Local authorities are stronger together than apart

With the local elections coming up, its worth remembering that co-operation is key to development.

Cities across the country have responded to the wanted ad issued in the Localism Act. Politics outside Westminster suddenly looks very interesting. The impending referendums on elected mayors have grabbed the imagination and the headlines, but there is a quiet revolution in local governance that has been less commented upon.

Developments in the Leeds City Region remind us that championing localities is about collaboration as well as leadership. Leeds and its neighbour’s intention to follow Greater Manchester in establishing a combined authority shows that collaboration across functional economic areas is a growing phenomenon. The future story of local government will be as much about newly combined authorities as newly elected mayors.

Local champions can drive local economic growth. The areas in and around cities such as Leeds or Manchester, have vibrant economies – and what they often need most is internal and international connectivity. This description would equally apply to areas like Tyne and Wear or the Birmingham conurbation. If England’s cities and shires are going to fulfill their potential then creative approaches to investment are required. Mayors alone will not be able to provide this.

A good example of local investment to support business is provided by Northamptonshire County Council. The council made a £10 million secured loan to protect the future of the British Grandprix at Silverstone Circuits. It also made a £1.5 million contribution to a new high-tech business park to develop automotive innovations. The new technology park is expected to create 2,400 jobs and the loan could help protect 22,000 jobs in Silverstone and across the rest of the country.

Analysis in NLGN’s latest report – Grow Your Own: Skills and infrastructure for local economic growth – found that this investment can be scaled if councils are willing to pool their capital funding and borrowing capacity. The ten Greater Manchester authorities recently agreed a £1.5 billion revolving investment fund for major transport infrastructure. A single economic strategy gave the councils the confidence to allocate their own money and borrow substantial amounts to invest in a wide ranging programme of which extensions to the Metrolink are a centre piece. Joint borrowing helped to mitigate the risks that the councils faced in underwriting new investment.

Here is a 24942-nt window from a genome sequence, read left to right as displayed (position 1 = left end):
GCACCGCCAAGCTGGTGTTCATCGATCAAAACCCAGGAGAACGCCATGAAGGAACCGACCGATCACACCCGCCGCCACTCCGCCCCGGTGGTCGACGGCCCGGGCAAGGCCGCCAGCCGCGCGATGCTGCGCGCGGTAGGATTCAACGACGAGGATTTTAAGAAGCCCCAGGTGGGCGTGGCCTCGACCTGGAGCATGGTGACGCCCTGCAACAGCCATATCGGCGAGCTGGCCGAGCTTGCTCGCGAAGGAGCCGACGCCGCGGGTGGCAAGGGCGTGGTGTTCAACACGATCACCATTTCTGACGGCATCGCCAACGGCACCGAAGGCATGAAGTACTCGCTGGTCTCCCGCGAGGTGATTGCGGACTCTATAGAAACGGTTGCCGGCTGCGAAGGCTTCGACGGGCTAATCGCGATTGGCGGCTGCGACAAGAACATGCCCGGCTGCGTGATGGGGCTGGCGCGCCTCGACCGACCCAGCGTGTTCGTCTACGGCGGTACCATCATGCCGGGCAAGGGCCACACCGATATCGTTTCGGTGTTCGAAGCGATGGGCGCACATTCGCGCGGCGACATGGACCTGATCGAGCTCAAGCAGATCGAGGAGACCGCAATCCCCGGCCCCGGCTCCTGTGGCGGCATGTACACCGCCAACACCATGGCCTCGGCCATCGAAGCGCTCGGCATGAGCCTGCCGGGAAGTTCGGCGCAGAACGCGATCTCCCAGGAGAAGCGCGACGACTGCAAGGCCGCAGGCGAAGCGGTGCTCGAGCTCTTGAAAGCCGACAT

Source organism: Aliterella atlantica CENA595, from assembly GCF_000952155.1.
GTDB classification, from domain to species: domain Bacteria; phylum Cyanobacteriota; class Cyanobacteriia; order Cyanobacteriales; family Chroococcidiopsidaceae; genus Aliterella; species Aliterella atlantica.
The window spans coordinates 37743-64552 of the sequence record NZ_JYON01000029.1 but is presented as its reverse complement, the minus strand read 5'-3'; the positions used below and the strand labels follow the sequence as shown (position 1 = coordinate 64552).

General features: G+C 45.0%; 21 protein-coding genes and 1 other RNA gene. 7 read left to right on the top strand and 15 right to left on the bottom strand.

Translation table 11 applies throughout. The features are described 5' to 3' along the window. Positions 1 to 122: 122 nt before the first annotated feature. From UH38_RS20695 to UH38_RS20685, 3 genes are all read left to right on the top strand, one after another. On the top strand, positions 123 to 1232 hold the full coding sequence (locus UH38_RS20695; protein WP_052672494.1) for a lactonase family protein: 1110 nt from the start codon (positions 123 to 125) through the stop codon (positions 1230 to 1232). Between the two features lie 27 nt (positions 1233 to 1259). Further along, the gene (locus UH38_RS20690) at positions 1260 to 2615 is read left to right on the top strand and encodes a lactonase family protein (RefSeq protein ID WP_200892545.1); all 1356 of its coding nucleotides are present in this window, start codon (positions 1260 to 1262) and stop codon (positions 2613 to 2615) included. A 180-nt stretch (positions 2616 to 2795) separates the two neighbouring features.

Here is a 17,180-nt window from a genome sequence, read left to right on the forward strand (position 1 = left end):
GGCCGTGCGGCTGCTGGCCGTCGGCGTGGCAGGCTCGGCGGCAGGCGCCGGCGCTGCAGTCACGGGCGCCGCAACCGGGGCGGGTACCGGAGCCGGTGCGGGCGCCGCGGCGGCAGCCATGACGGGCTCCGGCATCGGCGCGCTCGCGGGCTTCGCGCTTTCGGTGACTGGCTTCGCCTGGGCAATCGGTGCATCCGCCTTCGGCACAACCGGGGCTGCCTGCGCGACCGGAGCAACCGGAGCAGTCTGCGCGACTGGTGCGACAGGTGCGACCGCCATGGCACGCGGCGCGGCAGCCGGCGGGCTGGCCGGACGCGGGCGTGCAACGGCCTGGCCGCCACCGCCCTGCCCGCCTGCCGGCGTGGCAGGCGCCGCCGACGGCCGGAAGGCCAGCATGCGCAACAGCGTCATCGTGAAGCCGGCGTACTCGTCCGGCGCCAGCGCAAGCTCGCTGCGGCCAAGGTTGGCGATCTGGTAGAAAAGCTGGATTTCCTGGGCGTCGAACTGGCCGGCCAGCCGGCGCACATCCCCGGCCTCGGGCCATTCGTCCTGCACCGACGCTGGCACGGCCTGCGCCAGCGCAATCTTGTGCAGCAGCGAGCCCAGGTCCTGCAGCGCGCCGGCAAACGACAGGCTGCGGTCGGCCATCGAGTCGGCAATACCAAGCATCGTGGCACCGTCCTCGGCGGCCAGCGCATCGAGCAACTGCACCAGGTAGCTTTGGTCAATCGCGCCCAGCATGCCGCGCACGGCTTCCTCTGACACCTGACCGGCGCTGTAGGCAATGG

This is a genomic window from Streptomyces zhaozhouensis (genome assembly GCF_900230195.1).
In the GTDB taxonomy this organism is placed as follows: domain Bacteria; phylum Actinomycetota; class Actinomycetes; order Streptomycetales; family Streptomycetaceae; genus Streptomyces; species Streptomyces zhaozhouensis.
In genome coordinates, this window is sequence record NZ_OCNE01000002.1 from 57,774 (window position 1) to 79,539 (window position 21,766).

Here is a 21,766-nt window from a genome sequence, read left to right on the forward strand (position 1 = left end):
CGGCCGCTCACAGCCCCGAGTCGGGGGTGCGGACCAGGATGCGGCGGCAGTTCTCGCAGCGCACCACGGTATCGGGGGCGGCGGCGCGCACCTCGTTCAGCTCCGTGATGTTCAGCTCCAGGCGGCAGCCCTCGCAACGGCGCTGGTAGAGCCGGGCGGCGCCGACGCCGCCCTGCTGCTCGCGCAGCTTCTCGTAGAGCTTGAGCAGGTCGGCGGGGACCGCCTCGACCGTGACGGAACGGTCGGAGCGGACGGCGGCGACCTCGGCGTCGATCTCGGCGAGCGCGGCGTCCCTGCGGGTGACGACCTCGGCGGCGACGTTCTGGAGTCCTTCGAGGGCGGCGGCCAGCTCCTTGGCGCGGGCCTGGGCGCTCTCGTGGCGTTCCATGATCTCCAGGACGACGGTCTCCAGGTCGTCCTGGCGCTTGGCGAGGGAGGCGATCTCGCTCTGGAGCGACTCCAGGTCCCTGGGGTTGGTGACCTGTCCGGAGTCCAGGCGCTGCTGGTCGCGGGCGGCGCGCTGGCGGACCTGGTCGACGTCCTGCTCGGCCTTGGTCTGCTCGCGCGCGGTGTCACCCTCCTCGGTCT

The Leeds City Region wants to develop its own model for investment and is working with government in order to achieve this through the City Deal process. Leeds hopes that Whitehall will match fund £200 million worth of pooled investment cash. The money would be spent on new infrastructure to connect the sub-region’s economy. One way to encourage others to take up this approach would be to extend city deals beyond the core cities through a series of LEP deals.

Policy innovation is particularly important given the £4.9 billion spending gap inherited by local government and Local Enterprise Partnerships following the abolition of the Regional Development Agencies. The ability to pool investment is also the reason that combined authorities could have more clout than mayors in single authorities.

City mayors are often presented as business-friendly "one-stop-shops", providing clear points of contact for prospective investors. This potential will be limited unless they operate through the kind of collaborative local governance that is envisaged for the Leeds city-region.

In Birmingham there is much excitement over the potential of a mayoral race between Siôn Simon, Gisela Stuart and Liam Byrne. But their capacity to drive change will be undermined unless the city and its surrounding area cooperate. Currently the Greater Birmingham and Solihull LEP is struggling to agree on shared economic priorities with the neighbouring Black Country LEP. This makes no sense to a major multinational company making a major capital investment, such as Jaguar Land Rover looking to build a new automotive factory.

The government ducked the opportunity to support metro-mayors. Admittedly, the local politics of such a role could have proved one step too far for local cooperation. However, if mayors make narrow investment decisions based on authority boundaries they will exacerbate existing problems.